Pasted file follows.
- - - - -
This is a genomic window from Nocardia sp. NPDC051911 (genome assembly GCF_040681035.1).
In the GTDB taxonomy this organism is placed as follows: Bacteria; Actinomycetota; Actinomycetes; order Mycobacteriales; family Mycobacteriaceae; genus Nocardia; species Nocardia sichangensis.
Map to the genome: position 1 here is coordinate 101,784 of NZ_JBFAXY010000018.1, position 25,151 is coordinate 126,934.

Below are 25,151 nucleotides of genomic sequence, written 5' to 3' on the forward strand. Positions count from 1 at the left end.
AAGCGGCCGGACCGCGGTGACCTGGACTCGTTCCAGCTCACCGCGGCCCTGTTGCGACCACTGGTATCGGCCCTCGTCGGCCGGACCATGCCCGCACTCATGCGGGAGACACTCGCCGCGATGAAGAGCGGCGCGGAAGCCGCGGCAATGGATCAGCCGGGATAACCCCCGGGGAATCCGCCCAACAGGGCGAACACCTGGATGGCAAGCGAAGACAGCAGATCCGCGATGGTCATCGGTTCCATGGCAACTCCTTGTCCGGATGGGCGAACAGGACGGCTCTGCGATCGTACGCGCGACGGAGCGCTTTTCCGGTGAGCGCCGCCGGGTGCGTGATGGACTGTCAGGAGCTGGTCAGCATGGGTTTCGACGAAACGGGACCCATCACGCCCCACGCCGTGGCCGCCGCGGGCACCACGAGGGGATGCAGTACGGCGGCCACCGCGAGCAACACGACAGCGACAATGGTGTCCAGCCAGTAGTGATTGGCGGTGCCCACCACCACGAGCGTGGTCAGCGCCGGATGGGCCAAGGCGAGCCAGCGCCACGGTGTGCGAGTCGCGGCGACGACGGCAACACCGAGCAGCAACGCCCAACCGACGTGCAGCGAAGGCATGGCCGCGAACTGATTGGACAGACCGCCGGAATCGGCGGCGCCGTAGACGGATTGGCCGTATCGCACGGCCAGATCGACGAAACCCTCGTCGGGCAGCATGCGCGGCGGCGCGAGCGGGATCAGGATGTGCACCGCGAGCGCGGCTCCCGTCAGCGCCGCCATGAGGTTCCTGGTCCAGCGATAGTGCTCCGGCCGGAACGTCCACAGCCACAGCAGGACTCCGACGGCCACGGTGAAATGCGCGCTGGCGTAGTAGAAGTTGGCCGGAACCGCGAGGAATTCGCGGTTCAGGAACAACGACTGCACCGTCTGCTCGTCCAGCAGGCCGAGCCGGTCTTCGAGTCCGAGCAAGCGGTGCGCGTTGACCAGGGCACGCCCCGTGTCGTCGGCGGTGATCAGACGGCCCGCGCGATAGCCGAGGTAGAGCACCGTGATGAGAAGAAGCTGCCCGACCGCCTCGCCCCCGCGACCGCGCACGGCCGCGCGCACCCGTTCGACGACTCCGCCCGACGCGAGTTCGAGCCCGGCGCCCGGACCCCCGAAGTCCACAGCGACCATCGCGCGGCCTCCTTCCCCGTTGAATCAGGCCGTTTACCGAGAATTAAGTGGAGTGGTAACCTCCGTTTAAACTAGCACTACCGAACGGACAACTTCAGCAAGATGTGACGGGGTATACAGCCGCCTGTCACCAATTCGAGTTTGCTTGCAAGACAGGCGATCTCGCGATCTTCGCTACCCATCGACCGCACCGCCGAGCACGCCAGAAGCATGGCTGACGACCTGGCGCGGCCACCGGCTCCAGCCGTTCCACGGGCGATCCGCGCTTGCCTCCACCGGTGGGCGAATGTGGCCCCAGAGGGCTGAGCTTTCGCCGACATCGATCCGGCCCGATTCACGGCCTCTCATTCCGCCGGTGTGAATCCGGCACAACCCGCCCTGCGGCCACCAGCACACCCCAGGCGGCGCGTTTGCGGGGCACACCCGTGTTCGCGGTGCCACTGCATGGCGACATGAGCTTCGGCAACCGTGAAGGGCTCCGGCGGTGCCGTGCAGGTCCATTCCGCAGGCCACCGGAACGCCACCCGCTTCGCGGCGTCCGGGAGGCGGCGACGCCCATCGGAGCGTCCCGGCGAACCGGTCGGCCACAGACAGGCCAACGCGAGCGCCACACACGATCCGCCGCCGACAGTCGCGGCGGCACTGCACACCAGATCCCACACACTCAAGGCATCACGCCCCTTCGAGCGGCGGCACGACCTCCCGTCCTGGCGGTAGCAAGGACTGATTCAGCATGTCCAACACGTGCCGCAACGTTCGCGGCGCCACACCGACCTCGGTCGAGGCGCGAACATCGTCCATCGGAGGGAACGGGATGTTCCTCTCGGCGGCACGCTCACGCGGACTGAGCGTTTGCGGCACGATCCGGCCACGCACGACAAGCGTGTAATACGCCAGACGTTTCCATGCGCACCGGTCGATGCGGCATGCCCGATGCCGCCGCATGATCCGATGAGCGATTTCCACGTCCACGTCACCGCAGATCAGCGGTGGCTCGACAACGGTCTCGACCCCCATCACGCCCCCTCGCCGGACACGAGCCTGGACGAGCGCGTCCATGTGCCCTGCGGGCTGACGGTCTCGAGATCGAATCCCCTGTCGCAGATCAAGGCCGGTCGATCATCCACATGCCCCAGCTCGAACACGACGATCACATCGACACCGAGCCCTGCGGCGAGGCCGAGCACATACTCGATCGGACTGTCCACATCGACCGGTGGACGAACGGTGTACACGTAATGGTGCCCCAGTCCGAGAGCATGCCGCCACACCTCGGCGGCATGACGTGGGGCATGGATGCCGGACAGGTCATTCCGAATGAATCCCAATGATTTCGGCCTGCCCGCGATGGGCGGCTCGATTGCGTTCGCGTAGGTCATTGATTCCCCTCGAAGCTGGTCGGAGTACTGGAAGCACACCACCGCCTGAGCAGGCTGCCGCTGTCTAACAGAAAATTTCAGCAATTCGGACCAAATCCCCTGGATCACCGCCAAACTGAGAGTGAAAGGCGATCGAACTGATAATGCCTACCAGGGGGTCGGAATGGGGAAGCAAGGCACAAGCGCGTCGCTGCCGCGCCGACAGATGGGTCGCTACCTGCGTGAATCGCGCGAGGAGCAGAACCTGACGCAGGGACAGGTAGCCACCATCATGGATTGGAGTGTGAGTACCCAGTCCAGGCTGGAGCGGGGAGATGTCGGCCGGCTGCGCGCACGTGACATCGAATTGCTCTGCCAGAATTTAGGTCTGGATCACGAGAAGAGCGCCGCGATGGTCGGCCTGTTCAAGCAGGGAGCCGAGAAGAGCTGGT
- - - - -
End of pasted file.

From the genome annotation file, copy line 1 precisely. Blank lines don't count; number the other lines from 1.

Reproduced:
This is a genomic window from Nocardia sp. NPDC051911 (genome assembly GCF_040681035.1).